Summer Events: Budgeting, Planning and Executing

More

Planning any summer event requires precision timing, a stable of back-up/fall back options and a black book of contacts that any discerning socialite would be proud of.  Of course there are numerous companies out there to ‘take the pain away’ but they can never add the truly personal aspect that comes from doing it yourself.

The first consideration is the budget.   Often this is only considered in terms of the company spend but you should also give thought to those you wish to attend your event.  Some good questions to begin with are:

Company budgeting considerations:

How many people will there be?
What is the audience and what is their taste?  It may be your high level execs, families of those who worked for you
How many meals, refreshment breaks and canapés rounds will be offered?
What form of compere, entertainment or presentations will the event contain? 

Personal budgeting considerations:

How far from the home / home office will the event be and what has the company put in place to mitigate cost of travel or overnight stay if required.
How much time away from the home, what is the lead-time given should planning be required for childcare/pet care or other aspects of the person’s needs.
Dress code.  Does the event contain a particularly formal or unusual aspect for which people may incur unusual costs?

Business continuity budgeting:

If you are hosting an event that is either for the company’s elite will you ensure that travel plans are separate and security is considered?
What will the impact of the time taken for the event itself be on the productivity of the business and how will this be mitigated/measured?
If the office in its entirety is to attend the event will you be drafting in temps to cover business or transferring urgent requirements to another location?
Another area that requires a great deal of forethought is the timing of the event.  You can plan dates around usually quiet times in the year but you must consider the personal impact of this on the wider audience.

The Venue:

Two things make an event; the people and the venue.  You know who the people are already so you need to define the venue and the experience that you want to create for your office.  The summer party is a showpiece, not only of how valued the employees are to you, but also of how your suppliers, partners and potentially investors view your attitude towards them.

Think about the detail of the experience each guest will live through from the ease of arrival, greeting they receive, warmth and welcome to remove any trepidation; the sights, smells, taste and sensations they will experience.  The culmination of these creates the bedrock for a summer party memorable for all the right reasons.

Things to consider may be:

Does your venue have catering / bar staff or do you need to provide your own?
Can they work with your audience – do you need it to be family friendly or white tie sophistication?
Does the venue have a history or theme you can incorporate?
Do you have options in case of inclement weather conditions? (all too important here in London!).
Invitations and RSVPs.

Diaries fill fast and you want your event to be the best it can be for as many as can attend.   Before confirming with the venue insure your senior staff can make the dates and sample a group of the office.  As soon as the date is confirmed with the venue send a ‘Save the Date’ to your wider audience before formalising invitations.  As the event draws closer you are naturally going to send the formal invitation, be sure to include specifics such as ‘families welcome’, ‘carriages at midnight’, ‘accommodation available / provided’ ‘dress code’ etc.   Also be bear with the RSVP required.  Set a date for RSVPs and include allergy or food preference options such as vegetarian or kosher meals.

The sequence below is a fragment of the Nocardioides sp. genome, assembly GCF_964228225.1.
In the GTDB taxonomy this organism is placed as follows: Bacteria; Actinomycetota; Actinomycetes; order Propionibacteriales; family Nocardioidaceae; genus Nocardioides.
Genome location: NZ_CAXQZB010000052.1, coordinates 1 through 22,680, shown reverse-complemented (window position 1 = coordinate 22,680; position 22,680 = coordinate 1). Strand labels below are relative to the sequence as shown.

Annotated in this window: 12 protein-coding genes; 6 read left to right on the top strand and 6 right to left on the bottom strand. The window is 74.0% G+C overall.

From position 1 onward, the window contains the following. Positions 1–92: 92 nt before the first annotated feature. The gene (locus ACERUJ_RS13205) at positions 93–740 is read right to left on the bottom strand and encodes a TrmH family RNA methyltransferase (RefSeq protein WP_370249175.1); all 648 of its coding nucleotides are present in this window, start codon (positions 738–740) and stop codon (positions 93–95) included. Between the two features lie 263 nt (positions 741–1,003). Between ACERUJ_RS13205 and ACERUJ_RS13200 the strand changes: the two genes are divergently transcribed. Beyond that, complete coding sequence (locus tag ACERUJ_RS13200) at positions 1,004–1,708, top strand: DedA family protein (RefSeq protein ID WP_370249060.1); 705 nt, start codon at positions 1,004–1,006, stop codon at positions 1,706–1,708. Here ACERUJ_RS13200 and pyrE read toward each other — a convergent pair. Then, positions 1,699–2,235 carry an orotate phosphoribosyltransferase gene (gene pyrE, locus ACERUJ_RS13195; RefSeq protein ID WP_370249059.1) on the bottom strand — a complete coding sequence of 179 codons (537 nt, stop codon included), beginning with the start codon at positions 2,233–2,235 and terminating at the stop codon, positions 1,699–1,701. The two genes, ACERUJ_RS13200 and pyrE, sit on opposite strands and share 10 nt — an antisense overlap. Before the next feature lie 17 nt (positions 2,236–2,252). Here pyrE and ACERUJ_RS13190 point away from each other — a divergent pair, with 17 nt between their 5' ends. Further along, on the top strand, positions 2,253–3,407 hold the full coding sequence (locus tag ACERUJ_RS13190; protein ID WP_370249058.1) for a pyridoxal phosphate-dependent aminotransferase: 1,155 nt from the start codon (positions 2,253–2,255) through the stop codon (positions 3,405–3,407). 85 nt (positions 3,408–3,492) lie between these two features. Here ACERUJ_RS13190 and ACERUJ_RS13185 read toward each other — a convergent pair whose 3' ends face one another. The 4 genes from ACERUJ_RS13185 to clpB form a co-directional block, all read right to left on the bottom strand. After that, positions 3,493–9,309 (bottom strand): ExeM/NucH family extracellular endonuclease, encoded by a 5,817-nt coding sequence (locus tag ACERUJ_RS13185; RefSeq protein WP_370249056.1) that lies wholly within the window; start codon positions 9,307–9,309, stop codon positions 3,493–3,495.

Menu Planning:

This will depend on both the style of your event and also the audience.  A day with families will have very different requirements to an evening of dancing and entertainment.   Having a good idea of your audience’s tastes will also go a long way to helping you format this.   Meet with several caterers and discuss innovative experiences rather than just meals.  A little spark can go a long way when it comes to the food and drink.

Entertainment:

Interactive entertainment rather than a stage focus is often a great way to encourage mingling and networking at a summer party, or any party for that matter.  It instantly gives people something to talk about as well as participate in.  This could be anything from casino tables to magicians who make your watch disappear (and hopefully return it…).   Many Comperes hail from the comedy world and can add a lighter touch to the event for example.

Minimise risk:

Things happen!  people over indulge, sound systems fail, presentations refuse to turn on… planning is key to reducing risk and ensuring you have a plan B for every plan A will give you peace of mind.  Having a list of first aiders, local taxi firms, spare speakers, a small generator, excess plates, glasses and other items will all help.  A really important point here is to make sure that you, the key to this all working smoothly, has backup.  You need someone who knows this inside out and who can step in at the last moment should anything happen to you.  You are the CEO of this event so make sure you take the same security and business continuity approach as you do to the executive travel plans!

Till next time,

Isobel